4. Boston: With a more robust exchange and more carrier options than most states, Massachusetts boasts the lowest uninsured rates and lowest average unsubsidized premiums in the country. Premiums will rise 4.5% on average for the coming year, a slight decrease from last year. Based on 2019 data, individual rates are the exact same price as those for group plans in Suffolk County, coming in at $220 for both small group and individual for a 27-year-old on a bronze plan and $314 for both small group and individual for a 50-year-old on a bronze plan. Other factors likely stabilizing their market include the merging of individual and small group risk pools, a 2:1 age ratio cap, the preservation of an individual mandate requiring people to purchase insurance, and penalties for employers whose employees receive state subsidized healthcare.
5. Philadelphia rounds out our list of the top 5 cities that are most ready to adopt ICHRA. The individual market is strong here and plans on average are 4% cheaper than their small group counterparts. The lowest cost silver plan premiums range from $278.20 for a 27 year old to $474.11 for a 50 year old. Philadelphians’ have HMO, EPO, and (the most coveted and ever elusive) PPO plans available to choose from when looking at provider networks. The average premium on the individual market fell 3% between 2018-2019. For 2020, OSCAR health is a new carrier entering the Philadelphia market which will lead to increase choice for consumers.
ICHRA Metro Ranking Methodology
To determine which metro areas are best suited for adoption of the Individual Coverage HRA (ICHRA), we analyzed six key factors of the individual health insurance market and weighted them according to their importance. The factors were chosen based on conversations with employers, benefit consultants, and market analysts and focus on criteria where ICHRA implementation is likely to be most successful. Data analyzed was for the year 2019 and is applicable to ICHRAs implemented in the year 2020 (their inaugural year). Here's how they stack up:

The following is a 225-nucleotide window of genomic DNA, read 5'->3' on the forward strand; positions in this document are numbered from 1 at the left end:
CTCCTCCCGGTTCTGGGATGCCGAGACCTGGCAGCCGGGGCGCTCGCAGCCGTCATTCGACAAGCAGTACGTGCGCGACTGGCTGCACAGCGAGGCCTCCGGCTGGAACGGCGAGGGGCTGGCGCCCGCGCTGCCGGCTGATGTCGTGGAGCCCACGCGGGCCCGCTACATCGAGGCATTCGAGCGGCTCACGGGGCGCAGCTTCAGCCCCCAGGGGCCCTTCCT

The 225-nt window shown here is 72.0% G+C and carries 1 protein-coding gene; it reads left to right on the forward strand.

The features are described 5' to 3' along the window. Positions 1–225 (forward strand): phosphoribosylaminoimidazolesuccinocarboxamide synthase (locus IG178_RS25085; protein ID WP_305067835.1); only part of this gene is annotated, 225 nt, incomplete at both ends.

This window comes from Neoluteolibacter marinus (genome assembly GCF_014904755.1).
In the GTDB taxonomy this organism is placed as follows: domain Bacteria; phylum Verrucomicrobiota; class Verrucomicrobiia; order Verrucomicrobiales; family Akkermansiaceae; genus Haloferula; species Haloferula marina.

Affordability is an important measure for the new ICHRAs: Large employers have to offer an “affordable” ICHRA in order to avoid tax penalties and small employers need to be aware of it because of how it impacts employees’ ability to receive premium tax credits (PTC).
Affordability varies by location because it is based on the Lowest Cost Silver Plan (LCSP) premium an employee can purchase. For this analysis, we looked at the LCSP data from our friends at Vericred in each rating area for a 27 year old and a 50 year old. Premiums ranged from $196 - $740/mo for 27 year olds to $333 - $1261/mo for 50 year olds. Since adoption of ICHRA will rely heavily on individuals being able to afford their premiums after employer reimbursement allowance is received this metric was weighted the heaviest at 30%.
2. Individual vs Group Market Premiums
Since most employers considering offering an ICHRA will be replacing a traditional group plan, understanding how the individual market premiums compare to similar premiums in the group market is important.
In this analysis, we compared the least expensive Bronze, Silver, and Gold plans that could be purchased by a 27 and 50 year old individual on the individual market to what their equivalent premium costs would be on the group market.
The difference in premiums ranged from negative 42% (individual plans are cheaper than small group plans) to 123% (individual plans are more expensive than group).
Using data provided by Vericred we analyzed data to find which markets were more affordable for individuals to purchase a plan from the individual market versus a small group plan from their employer for 2019. This metric was weighted for 25% of the score.